Art of the City Reviews

The Whitney Opens With a Winner

A jaw-dropping hang of work from the 1980s: Barbara Kruger, Untitled (We Don't Need Another Hero) (1987) in front with Donald Moffett's He Kills Me (1987) wallpaper.

A jaw-dropping hang of work from the 1980s: Barbara Kruger, Untitled (We Don’t Need Another Hero) (1987) in front with Donald Moffett’s He Kills Me (1987) wallpaper.

PHOTOS BY ARTNEWS

Let’s cut to the chase: the Whitney Museum of American Art’s inaugural show in its new home in the Meatpacking District, “America Is Hard to See,” is outstanding. With about 600 works by a little over 400 artists, it offers a history of American art—and America—that is richly textured and that teems with beloved classics and electrifying surprises. I am in love with it, and I suspect I will not be the only one.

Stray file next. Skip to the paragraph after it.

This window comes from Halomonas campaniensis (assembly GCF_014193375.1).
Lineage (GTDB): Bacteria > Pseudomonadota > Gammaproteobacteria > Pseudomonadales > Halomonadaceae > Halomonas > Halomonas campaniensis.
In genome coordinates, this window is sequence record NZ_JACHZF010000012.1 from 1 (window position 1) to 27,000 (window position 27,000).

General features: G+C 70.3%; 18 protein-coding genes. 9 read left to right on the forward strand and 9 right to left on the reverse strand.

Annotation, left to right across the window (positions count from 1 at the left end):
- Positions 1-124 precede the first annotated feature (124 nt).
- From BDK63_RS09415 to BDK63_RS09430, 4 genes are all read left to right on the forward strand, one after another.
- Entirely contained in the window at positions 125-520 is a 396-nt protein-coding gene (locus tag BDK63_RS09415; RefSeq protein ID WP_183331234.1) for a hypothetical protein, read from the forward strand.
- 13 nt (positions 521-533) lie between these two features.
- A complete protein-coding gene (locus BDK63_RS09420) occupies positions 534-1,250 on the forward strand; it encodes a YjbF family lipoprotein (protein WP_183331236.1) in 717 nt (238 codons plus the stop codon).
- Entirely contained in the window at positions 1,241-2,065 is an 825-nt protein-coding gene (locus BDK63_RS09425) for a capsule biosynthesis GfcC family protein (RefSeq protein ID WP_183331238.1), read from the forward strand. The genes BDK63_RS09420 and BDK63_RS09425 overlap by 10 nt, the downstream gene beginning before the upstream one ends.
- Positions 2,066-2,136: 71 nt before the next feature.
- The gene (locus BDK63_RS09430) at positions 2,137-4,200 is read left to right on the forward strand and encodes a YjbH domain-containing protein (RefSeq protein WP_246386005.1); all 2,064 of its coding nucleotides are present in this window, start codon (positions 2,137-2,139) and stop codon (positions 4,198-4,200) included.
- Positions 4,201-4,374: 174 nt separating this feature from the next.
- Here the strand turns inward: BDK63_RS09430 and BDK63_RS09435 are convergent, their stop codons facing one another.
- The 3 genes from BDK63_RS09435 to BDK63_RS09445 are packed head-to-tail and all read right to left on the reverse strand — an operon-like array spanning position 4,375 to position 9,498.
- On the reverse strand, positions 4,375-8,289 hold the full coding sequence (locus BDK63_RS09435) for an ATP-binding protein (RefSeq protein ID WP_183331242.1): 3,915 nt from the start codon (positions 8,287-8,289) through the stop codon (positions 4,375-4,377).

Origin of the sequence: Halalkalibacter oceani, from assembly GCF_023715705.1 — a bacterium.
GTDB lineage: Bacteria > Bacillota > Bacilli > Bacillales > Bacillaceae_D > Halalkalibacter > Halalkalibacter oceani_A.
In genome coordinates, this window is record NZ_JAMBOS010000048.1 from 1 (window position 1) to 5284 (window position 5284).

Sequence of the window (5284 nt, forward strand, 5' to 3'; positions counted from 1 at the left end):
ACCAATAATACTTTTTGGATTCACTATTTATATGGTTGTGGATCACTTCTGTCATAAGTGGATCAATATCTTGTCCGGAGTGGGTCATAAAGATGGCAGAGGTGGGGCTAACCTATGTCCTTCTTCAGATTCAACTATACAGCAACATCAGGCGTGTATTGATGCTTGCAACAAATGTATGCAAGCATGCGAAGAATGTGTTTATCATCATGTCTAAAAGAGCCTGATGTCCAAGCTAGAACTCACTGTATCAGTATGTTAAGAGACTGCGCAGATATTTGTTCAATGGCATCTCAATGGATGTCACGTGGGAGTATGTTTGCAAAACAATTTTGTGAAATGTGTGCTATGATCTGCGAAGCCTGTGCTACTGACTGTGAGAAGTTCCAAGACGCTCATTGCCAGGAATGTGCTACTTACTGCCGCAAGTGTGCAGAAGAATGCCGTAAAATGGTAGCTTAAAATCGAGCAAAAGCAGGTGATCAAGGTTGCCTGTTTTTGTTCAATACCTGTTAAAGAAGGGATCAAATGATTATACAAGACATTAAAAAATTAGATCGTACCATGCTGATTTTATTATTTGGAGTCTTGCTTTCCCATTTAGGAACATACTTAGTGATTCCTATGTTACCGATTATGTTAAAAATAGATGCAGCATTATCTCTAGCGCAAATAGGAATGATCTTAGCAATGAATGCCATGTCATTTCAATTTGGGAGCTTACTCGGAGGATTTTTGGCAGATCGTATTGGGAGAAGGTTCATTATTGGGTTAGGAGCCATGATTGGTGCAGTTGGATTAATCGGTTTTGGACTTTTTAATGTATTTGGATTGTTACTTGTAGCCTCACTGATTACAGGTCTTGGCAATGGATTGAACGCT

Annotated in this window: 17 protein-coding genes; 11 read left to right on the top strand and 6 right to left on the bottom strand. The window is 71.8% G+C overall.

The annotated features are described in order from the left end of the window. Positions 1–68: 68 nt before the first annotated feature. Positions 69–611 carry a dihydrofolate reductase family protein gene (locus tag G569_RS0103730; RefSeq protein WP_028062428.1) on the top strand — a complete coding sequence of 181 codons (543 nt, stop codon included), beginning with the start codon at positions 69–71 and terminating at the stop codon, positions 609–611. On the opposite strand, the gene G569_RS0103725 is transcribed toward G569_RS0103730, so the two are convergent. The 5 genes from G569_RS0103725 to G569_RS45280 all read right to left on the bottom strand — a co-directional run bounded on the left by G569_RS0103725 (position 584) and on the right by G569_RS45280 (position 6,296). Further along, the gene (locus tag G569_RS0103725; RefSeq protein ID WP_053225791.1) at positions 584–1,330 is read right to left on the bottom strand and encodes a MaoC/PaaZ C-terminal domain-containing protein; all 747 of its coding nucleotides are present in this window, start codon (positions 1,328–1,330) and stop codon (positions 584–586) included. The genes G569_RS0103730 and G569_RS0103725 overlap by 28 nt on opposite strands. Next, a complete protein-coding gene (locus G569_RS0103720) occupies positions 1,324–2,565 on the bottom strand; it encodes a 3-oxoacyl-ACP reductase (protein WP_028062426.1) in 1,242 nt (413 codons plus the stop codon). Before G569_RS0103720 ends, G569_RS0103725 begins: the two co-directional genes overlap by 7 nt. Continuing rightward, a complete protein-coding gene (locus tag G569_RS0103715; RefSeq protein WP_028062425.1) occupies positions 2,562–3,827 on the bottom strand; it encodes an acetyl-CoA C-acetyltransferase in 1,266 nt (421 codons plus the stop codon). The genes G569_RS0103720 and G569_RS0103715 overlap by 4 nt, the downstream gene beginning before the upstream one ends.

The opening of Renzo Piano’s building, which gives the Whitney about 63,000 square feet of exhibition space (inside and out), nearly twice what it had in the Breuer Building on the Upper East Side, was always going to be the event of the season in New York, but this exhibition, which borrows its title from a Robert Frost poem, means that we can all truly rejoice. It is a thrilling development for the city, and I am already fantasizing about—and bracing myself for—the wave of soon-to-be artists who will grow up with this space and be inspired by it.

Marsden Hartleys.

Marsden Hartleys.